Today is a day when many people make resolutions for how they will conduct their lives in the coming year. How will they relate to family members? What will they do with their jobs? How much time will they spend exercising? serving others? How much weight is realistic to lose? What will they read?
A couple of days ago I read a list of 40 resolutions someone suggested for the new year. I have to confess that I have never considered “Learn to use a crock pot” and “join Amazon Prime” as worthy goals for myself (admittedly, the author did have a number of helpful suggestions). And 40 resolutions does seem a little excessive. It seems that kind of list would just overwhelm most people.
Many years ago I had a friend challenge me to make yearly goals and for the most part I have done that each year and then late in December I spend a few hours evaluating how I have fared during the year.
At first, the goals were too much — there were too many goals and they weren’t realistic or measurable. So in recent years I have attempted to simplify and clarify my goals. So behind my goals this year I have two simple desires:
- love the Lord my God with all my heart, soul, mind, and strength.
- love my neighbor as myself. (Mk. 12:30-31)
Now those are somewhat vague and difficult to measure. But with the goals I am setting for this year, I am simply asking, “will this help me love the Lord with all my heart?? and “will this help me to love those God places in my life?”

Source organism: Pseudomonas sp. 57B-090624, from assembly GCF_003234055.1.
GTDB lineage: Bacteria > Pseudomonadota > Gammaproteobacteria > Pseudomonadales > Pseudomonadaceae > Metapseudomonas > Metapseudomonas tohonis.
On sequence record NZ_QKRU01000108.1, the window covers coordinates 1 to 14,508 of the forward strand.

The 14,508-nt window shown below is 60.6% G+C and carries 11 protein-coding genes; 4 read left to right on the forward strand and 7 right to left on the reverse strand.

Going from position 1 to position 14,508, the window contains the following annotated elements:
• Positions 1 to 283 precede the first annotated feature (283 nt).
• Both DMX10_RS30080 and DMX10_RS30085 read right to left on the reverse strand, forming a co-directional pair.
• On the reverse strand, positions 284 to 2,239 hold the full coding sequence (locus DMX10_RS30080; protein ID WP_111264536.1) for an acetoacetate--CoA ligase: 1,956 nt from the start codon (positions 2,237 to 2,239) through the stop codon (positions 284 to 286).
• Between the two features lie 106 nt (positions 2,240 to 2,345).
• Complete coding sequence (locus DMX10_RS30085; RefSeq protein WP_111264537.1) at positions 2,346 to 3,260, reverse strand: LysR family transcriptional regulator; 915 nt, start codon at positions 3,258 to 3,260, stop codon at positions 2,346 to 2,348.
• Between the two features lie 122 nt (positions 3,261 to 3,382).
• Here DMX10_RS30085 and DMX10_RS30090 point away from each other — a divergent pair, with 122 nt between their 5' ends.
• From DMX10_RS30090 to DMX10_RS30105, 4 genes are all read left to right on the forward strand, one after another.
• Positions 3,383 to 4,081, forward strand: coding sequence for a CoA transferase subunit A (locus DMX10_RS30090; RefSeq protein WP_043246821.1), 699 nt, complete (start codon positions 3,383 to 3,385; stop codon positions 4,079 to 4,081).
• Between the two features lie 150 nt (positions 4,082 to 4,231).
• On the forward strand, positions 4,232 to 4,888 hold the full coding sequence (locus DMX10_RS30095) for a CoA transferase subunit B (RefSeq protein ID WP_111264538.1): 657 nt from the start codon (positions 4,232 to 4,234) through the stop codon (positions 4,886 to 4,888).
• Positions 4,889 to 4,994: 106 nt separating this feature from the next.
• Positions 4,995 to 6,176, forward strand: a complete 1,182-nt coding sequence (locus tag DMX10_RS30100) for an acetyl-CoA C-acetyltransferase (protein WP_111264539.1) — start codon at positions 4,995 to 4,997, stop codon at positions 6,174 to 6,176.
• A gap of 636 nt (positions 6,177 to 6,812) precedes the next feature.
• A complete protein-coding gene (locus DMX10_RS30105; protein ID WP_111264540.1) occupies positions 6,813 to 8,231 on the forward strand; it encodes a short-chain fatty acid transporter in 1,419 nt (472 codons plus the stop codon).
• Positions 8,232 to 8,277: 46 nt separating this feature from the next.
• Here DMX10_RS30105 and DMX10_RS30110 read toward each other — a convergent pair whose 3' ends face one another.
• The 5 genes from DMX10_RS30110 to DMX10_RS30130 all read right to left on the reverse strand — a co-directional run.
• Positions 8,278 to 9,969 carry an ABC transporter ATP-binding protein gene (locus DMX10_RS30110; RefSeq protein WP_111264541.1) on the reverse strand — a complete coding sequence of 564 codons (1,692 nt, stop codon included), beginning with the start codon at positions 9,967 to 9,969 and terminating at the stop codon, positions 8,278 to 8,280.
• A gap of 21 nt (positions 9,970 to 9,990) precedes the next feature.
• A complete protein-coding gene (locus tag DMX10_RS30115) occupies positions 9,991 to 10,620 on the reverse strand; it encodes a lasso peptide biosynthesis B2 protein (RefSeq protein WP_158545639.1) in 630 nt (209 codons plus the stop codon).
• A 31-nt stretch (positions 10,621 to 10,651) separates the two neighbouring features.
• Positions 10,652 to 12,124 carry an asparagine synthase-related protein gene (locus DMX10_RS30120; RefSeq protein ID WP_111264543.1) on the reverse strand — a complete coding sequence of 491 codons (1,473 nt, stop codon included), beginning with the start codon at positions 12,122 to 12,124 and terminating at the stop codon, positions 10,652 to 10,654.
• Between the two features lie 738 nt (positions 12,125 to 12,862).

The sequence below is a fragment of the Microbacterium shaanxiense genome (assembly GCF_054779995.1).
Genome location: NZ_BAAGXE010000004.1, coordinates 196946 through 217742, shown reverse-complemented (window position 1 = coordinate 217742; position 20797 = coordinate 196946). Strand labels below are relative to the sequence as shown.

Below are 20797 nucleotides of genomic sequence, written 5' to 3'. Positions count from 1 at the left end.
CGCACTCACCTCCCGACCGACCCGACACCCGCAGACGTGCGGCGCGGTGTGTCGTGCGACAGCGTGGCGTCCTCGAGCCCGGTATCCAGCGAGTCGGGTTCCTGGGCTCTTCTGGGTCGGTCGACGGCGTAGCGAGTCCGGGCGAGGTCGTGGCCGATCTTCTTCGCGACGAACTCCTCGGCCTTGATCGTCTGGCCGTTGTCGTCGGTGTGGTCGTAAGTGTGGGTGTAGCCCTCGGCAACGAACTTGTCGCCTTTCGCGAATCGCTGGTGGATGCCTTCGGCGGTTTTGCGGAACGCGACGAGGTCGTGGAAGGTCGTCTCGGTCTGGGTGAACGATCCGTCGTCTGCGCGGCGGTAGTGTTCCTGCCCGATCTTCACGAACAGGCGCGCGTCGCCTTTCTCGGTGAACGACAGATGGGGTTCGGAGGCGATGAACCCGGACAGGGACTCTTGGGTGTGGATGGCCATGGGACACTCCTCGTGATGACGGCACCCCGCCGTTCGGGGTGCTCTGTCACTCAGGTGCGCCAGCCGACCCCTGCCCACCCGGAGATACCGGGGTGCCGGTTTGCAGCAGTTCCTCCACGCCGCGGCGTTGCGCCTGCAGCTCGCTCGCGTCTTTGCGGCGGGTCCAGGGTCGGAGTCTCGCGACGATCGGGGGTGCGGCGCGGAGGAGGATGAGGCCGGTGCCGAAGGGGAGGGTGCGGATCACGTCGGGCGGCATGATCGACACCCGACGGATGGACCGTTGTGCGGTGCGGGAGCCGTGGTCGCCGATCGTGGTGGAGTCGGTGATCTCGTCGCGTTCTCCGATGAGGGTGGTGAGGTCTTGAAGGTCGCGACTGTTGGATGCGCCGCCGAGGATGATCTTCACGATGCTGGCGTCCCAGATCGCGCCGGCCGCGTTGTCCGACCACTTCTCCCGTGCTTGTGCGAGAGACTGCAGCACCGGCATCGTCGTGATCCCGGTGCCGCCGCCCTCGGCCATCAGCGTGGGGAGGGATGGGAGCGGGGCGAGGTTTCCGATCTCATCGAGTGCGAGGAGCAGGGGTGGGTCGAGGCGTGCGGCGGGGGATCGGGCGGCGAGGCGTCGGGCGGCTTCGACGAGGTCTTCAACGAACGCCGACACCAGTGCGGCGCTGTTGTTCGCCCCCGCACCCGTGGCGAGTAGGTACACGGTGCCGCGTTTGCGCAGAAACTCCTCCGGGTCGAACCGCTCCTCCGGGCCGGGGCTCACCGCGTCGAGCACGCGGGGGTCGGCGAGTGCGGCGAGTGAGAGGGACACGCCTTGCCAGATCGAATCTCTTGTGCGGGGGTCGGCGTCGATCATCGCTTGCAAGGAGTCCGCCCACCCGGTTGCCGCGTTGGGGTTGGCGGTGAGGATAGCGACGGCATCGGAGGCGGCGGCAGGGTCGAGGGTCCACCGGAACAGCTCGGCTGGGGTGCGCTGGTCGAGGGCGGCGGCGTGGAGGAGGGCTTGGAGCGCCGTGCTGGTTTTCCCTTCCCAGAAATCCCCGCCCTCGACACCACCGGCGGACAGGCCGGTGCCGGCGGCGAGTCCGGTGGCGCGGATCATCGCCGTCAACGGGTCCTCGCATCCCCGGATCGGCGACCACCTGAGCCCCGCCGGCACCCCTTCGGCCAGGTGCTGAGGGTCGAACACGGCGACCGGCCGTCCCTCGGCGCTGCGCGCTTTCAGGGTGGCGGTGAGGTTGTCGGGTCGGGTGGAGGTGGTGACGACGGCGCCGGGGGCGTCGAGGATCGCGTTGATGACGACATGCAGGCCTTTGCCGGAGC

So I’m writing goals relating to family, time, reading, spiritual disciplines, evangelism, and personal health, just as many people are. But I don’t want them to just be goals:
- “read # books this year,” or
- “share the gospel # times each week,” or
- “pray _#_ minutes each day,” or
- “read through the Bible this year,” or
- “exercise and eat each week so that weight stays below ____ pounds.”
I want those goals, but those goals are worthless in themselves. They are profitable, but only a little (1 Tim. 4:8). They may even be penultimate, but none of those goals are ultimate. But loving God and loving those He places in my life as an expression of my love for Him is ultimate.
A couple of examples of how this works. For many years I have had goals for particular amounts of Bible reading each day/week/year. At times, it was tempting to be an exercise that was done for the sake of the discipline alone. “Yup, I read my Bible today…yes, I finished my annual Bible reading plan…” But in itself, just reading the Bible is not enough. The goal of the Scriptures is to transform us (Rom. 12:1-2) through teaching, reproving, correcting, and training in righteousness (2 Tim. 3:16-17). So while I have a goal for my Bible intake this year, goal itself is secondary to the primary desire to have my reading lead me to a greater knowledge of God and myself so that I grow in righteous conduct.
I also have a goal for my physical health — how much I weigh, what I eat, and how often I exercise. But again, there’s nothing inherently spiritual about that (see 1 Tim. 4:8, again). But if the ultimate goal is to love the Lord, then my care for my body is a reflection of my gratitude to God for the health He has given me, my desire to be a good steward of that gift, and my love for my wife who longs for me to care for myself so I don’t die prematurely from ungodly lack of discipline with my body.
So today I’m thinking about many of the same categories of my life that need to be addressed as a great many other people (though I am not interested in increasing my abilities in cooking with a Crock Pot). But all of those goals are filtered through two greater goals: love the Lord and love others.
So are you overwhelmed with today’s prospect of more and more resolutions? Can I offer a comforting solution? Simplify.
Let everything you do express your love for Christ and His people.